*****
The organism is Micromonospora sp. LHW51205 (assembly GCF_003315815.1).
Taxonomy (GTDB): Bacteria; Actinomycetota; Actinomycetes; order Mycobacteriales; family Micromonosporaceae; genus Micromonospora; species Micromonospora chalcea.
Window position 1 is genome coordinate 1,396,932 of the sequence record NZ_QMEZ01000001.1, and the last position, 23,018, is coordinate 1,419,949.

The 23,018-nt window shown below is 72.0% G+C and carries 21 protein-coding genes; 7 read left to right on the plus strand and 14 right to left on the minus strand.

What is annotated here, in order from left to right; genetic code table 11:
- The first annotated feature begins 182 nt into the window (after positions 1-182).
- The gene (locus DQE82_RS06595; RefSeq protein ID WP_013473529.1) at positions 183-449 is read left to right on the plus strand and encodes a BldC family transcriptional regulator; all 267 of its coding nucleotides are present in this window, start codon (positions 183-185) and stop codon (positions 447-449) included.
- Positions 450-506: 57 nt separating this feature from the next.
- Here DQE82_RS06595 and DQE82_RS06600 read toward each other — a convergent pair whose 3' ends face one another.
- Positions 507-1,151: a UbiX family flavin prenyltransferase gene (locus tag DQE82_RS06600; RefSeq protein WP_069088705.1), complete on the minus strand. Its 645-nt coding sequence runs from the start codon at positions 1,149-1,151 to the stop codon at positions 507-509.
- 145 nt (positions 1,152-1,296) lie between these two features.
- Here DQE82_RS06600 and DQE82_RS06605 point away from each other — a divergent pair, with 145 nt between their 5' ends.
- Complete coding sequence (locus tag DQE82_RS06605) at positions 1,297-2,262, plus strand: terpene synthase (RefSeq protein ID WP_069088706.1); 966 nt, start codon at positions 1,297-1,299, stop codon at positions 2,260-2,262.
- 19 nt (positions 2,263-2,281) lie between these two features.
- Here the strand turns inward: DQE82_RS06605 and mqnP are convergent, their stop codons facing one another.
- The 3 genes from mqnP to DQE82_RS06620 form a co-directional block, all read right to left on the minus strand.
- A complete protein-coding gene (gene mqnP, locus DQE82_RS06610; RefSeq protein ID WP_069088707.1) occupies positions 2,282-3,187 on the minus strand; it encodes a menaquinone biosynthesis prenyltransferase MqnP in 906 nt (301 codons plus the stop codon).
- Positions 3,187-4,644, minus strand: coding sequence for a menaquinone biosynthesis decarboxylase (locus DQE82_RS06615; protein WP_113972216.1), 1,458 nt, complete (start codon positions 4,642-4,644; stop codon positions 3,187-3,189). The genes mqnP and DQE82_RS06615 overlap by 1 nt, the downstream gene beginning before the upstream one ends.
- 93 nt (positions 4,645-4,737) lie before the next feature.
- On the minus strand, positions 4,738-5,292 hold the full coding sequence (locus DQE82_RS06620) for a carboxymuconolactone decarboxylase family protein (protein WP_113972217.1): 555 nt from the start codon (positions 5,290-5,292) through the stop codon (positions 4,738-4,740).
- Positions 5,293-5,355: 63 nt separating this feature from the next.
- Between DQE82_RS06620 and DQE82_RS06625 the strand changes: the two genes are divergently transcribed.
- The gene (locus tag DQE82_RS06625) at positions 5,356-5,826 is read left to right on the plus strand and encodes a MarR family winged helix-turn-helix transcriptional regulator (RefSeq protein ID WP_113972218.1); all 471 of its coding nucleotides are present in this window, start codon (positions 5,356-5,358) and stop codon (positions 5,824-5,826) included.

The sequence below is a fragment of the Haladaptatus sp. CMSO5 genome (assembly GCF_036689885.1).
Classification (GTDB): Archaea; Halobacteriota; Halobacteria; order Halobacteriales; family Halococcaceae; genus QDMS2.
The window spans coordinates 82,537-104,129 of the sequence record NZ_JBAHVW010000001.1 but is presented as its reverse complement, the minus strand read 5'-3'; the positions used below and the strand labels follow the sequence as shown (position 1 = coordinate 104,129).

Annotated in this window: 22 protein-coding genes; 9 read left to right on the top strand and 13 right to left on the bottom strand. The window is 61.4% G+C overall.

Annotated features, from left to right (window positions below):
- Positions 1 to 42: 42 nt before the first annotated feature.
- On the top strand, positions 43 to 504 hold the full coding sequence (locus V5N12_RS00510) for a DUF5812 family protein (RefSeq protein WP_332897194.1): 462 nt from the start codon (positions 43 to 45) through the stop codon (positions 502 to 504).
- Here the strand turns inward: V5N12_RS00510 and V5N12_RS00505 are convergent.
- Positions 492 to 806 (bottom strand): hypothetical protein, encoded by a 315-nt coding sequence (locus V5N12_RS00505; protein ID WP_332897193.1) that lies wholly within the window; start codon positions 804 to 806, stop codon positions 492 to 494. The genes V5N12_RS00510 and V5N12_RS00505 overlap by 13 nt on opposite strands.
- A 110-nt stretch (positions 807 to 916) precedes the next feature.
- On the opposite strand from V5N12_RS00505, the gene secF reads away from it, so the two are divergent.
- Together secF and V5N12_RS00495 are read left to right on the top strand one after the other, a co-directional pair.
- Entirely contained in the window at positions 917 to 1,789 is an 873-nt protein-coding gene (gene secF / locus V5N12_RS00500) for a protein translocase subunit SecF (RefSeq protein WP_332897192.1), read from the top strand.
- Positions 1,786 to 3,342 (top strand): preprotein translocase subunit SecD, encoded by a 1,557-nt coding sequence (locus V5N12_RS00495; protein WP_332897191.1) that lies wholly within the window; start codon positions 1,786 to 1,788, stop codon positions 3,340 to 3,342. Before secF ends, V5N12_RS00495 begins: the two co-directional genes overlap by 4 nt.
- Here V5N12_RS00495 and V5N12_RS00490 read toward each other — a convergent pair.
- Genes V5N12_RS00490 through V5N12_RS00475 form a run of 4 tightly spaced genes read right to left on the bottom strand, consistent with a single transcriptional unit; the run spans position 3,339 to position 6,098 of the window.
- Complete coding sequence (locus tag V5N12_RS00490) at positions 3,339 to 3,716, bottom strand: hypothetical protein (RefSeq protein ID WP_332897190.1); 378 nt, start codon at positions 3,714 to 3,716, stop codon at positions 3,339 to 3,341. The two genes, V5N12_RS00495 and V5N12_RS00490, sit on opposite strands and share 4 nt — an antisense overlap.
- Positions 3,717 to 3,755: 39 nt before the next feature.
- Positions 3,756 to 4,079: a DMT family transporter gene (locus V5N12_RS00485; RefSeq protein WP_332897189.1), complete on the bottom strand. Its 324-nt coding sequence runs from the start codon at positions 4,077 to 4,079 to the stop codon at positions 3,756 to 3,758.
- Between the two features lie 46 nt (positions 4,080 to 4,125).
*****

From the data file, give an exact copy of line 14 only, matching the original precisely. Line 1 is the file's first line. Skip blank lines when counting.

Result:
- 19 nt (positions 2,263-2,281) lie between these two features.